In his book The Economic Naturalist, which I have featured a number of times before in this blog, Robert Frank looked at a number of life’s mysteries from an economic perspective. One question he asked is this: why are women willing to endure the discomfort of high heels? They are uncomfortable and make walking more difficult. What’s more, prolonged use can injure the feet, knees and back. Some women even go under the knife to shorten their toes or inject Botox so that their feet fit more comfortably into a pair of stilettos
So why do women keep wearing them? The answer is of course that aesthetic reasons. Not only do they make women taller, high heels force the back to arch, pushing the chest forward and the buttocks rearward, accentuating the kind of exaggerated female figure which seems to attract men.
However there is a paradox here. If all women wear high heels any advantage is cancelled out. The relative height distribution is the same, and no one appears taller than if all had worn flat heels. A similar example would be if everyone stands up in a sports stadium, no one will see the action better. But they will be more uncomfortable. Women in the 21st century have more shoe choices than ever before. If they could decide collectively what shoes to wear, all might agree to a non-aggression pact and forgo high heels. But because any individual can gain advantage by wearing them, such an agreement is almost impossible to maintain. As a man I am rather glad men don’t have to wear high heels. A man’s height is also important and you can imagine a world in which men competed in this way. I really can’t seem myself in five-inch stilettos.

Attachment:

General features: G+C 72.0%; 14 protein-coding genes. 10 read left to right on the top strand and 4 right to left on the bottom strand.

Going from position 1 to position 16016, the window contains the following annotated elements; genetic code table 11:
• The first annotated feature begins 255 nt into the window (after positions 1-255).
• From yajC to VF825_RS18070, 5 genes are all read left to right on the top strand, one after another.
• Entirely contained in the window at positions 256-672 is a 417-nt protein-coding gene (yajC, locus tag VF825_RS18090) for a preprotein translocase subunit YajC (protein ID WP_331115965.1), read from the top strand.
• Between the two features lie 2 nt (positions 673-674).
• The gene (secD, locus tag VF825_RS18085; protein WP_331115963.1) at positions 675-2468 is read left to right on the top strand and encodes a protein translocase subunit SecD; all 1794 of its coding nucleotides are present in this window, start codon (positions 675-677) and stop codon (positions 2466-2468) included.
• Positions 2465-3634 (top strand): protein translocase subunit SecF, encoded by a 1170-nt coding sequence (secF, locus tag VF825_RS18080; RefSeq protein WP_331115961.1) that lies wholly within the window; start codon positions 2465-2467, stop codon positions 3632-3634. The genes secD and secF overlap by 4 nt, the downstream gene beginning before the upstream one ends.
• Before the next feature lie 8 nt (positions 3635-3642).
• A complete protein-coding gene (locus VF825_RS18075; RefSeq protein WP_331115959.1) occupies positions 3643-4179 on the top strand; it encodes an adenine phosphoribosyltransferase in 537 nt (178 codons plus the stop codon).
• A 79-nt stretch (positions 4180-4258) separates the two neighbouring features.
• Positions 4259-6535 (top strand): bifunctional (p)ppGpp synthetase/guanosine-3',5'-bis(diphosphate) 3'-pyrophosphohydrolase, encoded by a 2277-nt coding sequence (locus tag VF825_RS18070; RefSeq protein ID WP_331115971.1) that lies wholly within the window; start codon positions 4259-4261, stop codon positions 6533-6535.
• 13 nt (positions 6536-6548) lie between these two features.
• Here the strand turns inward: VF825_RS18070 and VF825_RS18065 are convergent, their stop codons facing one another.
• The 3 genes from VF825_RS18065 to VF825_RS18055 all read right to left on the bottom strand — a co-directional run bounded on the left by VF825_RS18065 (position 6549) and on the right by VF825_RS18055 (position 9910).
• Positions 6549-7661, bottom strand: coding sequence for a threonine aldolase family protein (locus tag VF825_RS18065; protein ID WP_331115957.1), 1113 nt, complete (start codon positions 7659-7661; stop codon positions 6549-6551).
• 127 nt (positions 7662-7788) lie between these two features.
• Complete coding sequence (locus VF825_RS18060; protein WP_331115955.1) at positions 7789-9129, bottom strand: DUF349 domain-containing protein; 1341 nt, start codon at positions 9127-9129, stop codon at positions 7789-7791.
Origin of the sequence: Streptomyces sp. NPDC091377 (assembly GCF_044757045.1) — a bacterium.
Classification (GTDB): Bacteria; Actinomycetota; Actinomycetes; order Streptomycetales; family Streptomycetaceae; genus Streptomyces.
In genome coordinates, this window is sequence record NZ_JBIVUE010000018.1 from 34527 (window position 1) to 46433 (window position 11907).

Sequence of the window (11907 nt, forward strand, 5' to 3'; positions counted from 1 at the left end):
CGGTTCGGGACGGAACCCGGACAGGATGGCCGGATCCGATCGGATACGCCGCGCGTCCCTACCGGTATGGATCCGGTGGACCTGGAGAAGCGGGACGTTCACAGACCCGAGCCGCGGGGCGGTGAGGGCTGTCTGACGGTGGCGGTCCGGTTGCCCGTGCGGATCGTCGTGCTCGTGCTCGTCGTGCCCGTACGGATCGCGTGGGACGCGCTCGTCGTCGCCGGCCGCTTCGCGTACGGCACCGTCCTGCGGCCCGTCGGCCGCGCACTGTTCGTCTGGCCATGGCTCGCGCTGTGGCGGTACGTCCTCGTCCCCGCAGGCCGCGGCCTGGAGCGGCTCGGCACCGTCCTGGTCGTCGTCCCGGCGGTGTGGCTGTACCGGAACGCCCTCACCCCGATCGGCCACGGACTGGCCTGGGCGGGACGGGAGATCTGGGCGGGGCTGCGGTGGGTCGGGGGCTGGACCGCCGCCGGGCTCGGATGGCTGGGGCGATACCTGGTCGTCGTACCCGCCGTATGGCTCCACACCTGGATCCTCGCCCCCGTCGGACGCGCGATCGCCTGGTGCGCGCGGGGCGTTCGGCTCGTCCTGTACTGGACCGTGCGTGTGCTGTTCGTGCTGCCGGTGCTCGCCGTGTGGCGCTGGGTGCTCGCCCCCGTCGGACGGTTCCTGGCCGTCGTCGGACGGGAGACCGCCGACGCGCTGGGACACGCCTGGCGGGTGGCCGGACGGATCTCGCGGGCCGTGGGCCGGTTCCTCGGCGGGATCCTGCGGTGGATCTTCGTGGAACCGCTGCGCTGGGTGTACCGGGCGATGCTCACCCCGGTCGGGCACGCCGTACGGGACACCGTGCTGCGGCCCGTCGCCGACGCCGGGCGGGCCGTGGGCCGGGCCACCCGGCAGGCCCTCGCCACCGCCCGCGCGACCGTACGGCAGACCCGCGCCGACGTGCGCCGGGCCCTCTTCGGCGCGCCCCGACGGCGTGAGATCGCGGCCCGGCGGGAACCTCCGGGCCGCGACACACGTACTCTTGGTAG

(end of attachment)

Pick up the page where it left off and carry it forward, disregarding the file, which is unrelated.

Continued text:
Last week I looked at how facts are constantly changing. This week I want to look at the fact’s unreliable brother, the factoid. This word, which is basically a synonym for bullshit, was first popularised, if not coined, by Norman Mailer in his 1973 biography of Marilyn Monroe. The controversial author described a factoid as “facts which have no existence before appearing in a magazine or newspaper.” He created the word by combining the word fact and the ending -oid to mean “similar but not the same”, as in humanoid, asteroid or haemorrhoid. The Washington Times described Mailer’s new word as referring to “something that looks like a fact, could be a fact, but in fact is not a fact”.
However the word now sometimes also used to mean a small piece of true but trivial information, in contrast to the original definition. This has been popularized by CNN, which, during the 1980s and 1990s, used to frequently include such a fact under the heading “factoid” during news broadcasts. BBC Radio 2 presenter Steve Wright uses factoids extensively on his show. I don’t want to be pedantic, but I agree with William Safire, the New York Times’ language expert who favoured the use of the word factlet for a small or trivial bit of information that happens to be true.
Why are they so ubiquitous? Firstly, they can get past our defences. We often fail to make the effort to check them. They also fulfil a psychological need. They can be more entertaining than reality. Why let the facts get in the way of good story? Ultimately factoids shape our social reality.
If the facts don’t fit the theory, change the facts. Albert Einstein
Facts are stubborn things; and whatever may be our wishes, our inclinations, or the dictates of our passion, they cannot alter the state of facts and evidence. John Adams